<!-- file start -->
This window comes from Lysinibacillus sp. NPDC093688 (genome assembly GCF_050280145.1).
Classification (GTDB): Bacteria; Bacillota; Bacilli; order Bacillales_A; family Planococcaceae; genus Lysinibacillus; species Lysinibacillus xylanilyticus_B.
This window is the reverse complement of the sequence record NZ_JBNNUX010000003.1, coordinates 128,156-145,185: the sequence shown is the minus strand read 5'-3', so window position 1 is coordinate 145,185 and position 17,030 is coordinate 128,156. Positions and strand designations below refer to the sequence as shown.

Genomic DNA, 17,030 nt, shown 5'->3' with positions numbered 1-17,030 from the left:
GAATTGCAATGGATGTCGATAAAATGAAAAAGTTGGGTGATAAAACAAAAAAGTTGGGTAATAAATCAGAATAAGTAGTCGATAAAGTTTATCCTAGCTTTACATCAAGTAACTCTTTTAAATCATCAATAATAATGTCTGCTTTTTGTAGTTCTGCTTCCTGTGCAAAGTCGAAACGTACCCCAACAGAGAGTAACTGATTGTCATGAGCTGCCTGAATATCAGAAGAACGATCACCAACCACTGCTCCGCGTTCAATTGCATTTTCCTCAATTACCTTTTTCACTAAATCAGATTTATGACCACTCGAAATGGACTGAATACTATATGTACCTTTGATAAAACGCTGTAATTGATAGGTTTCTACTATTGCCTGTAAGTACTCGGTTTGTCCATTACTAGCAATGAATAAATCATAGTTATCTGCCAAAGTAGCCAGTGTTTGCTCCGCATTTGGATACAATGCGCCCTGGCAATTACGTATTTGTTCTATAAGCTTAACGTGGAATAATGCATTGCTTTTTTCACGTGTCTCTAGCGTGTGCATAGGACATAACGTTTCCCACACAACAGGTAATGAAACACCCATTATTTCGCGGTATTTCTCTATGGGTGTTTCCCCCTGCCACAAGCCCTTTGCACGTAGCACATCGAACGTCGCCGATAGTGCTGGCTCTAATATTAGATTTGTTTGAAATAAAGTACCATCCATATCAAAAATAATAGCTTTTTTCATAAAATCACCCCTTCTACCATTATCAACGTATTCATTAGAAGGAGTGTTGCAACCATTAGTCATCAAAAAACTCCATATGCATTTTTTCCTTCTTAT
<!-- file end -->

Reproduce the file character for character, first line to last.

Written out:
This window comes from Lysinibacillus sp. NPDC093688 (genome assembly GCF_050280145.1).
Classification (GTDB): Bacteria; Bacillota; Bacilli; order Bacillales_A; family Planococcaceae; genus Lysinibacillus; species Lysinibacillus xylanilyticus_B.
This window is the reverse complement of the sequence record NZ_JBNNUX010000003.1, coordinates 128,156-145,185: the sequence shown is the minus strand read 5'-3', so window position 1 is coordinate 145,185 and position 17,030 is coordinate 128,156. Positions and strand designations below refer to the sequence as shown.

Genomic DNA, 17,030 nt, shown 5'->3' with positions numbered 1-17,030 from the left:
GAATTGCAATGGATGTCGATAAAATGAAAAAGTTGGGTGATAAAACAAAAAAGTTGGGTAATAAATCAGAATAAGTAGTCGATAAAGTTTATCCTAGCTTTACATCAAGTAACTCTTTTAAATCATCAATAATAATGTCTGCTTTTTGTAGTTCTGCTTCCTGTGCAAAGTCGAAACGTACCCCAACAGAGAGTAACTGATTGTCATGAGCTGCCTGAATATCAGAAGAACGATCACCAACCACTGCTCCGCGTTCAATTGCATTTTCCTCAATTACCTTTTTCACTAAATCAGATTTATGACCACTCGAAATGGACTGAATACTATATGTACCTTTGATAAAACGCTGTAATTGATAGGTTTCTACTATTGCCTGTAAGTACTCGGTTTGTCCATTACTAGCAATGAATAAATCATAGTTATCTGCCAAAGTAGCCAGTGTTTGCTCCGCATTTGGATACAATGCGCCCTGGCAATTACGTATTTGTTCTATAAGCTTAACGTGGAATAATGCATTGCTTTTTTCACGTGTCTCTAGCGTGTGCATAGGACATAACGTTTCCCACACAACAGGTAATGAAACACCCATTATTTCGCGGTATTTCTCTATGGGTGTTTCCCCCTGCCACAAGCCCTTTGCACGTAGCACATCGAACGTCGCCGATAGTGCTGGCTCTAATATTAGATTTGTTTGAAATAAAGTACCATCCATATCAAAAATAATAGCTTTTTTCATAAAATCACCCCTTCTACCATTATCAACGTATTCATTAGAAGGAGTGTTGCAACCATTAGTCATCAAAAAACTCCATATGCATTTTTTCCTTCTTAT